I talked in a recent post about the need for management to lead by example, to live organisational values. This has since led me to consider how values come to exist in the first place. How do you define and embed meaningful values that are lived by leadership, engage employees and, ultimately, drive business performance?

Values should be a reflection of what a company stands for. How its people should conduct themselves and what image they are projecting. Values drive the behaviour of both leadership and employees. So it is important that they reflect the underlying attitudes of employees.

Defining organisational values should be an organic process – they must fit the organisation. If they aren’t a true reflection of the culture and how the company works, it inevitably becomes a tick box exercise. It will be meaningless for employees and for the organisation. This is why consultation with employee groups is needed before setting and embedding values.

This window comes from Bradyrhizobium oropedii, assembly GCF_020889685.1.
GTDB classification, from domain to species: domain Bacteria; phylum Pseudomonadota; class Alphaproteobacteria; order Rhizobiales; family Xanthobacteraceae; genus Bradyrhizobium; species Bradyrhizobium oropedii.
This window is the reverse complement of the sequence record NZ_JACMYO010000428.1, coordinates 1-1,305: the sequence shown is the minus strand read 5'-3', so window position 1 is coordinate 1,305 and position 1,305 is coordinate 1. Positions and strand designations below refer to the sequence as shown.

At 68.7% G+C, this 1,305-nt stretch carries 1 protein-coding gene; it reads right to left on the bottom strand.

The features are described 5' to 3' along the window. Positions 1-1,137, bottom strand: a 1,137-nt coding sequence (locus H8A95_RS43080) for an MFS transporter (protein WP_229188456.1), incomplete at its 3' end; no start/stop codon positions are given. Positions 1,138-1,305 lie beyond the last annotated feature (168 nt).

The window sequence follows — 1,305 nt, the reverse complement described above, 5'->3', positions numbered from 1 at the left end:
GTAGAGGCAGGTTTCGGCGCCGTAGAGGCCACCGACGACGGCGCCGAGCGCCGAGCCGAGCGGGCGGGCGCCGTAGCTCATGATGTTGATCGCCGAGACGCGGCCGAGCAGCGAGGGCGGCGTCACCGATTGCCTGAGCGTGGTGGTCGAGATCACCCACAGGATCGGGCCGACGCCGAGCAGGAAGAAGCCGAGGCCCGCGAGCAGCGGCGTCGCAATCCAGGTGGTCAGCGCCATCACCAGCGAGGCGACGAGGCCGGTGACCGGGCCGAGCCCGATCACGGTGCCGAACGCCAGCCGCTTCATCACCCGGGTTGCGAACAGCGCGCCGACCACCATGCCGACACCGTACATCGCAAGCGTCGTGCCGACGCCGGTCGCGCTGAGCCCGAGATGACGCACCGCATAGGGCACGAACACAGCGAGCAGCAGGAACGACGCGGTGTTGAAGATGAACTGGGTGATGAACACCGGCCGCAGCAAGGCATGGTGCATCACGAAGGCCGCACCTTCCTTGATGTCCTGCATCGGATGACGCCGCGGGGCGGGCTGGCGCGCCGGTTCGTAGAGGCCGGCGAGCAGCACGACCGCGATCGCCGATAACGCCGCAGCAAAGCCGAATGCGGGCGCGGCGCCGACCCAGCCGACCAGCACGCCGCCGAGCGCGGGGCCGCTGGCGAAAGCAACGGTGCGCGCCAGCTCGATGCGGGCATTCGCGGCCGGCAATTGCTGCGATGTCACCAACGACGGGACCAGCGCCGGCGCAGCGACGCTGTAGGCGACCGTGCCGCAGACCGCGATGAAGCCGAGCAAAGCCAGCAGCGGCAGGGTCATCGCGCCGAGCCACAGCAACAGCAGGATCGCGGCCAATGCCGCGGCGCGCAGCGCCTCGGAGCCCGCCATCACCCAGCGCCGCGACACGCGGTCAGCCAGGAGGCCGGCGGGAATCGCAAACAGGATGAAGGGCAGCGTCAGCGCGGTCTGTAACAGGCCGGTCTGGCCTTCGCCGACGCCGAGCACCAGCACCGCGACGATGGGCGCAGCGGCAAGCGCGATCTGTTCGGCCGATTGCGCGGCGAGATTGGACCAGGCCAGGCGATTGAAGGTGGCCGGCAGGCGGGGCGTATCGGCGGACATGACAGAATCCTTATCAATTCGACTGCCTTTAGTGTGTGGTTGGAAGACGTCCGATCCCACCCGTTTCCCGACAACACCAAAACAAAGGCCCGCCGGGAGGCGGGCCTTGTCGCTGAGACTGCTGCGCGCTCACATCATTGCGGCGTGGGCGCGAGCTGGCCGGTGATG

Companies often have different reasons for introducing organisational values. Some choose to do it when they are starting out to establish their identity, some when they grow significantly in order to ensure consistency and understanding across the business and others to respond to their competitors or clients.

Whatever the drivers though, there are two critical components to the success of values. The first is leadership buy-in and sponsorship. The second is having values aligned with business strategy that employees fully understand and believe in.

The reward is simple: Companies with an established value base that is lived by leadership and employees alike achieve a strong employee value proposition, increased levels of engagement and, ultimately, increased business performance.  

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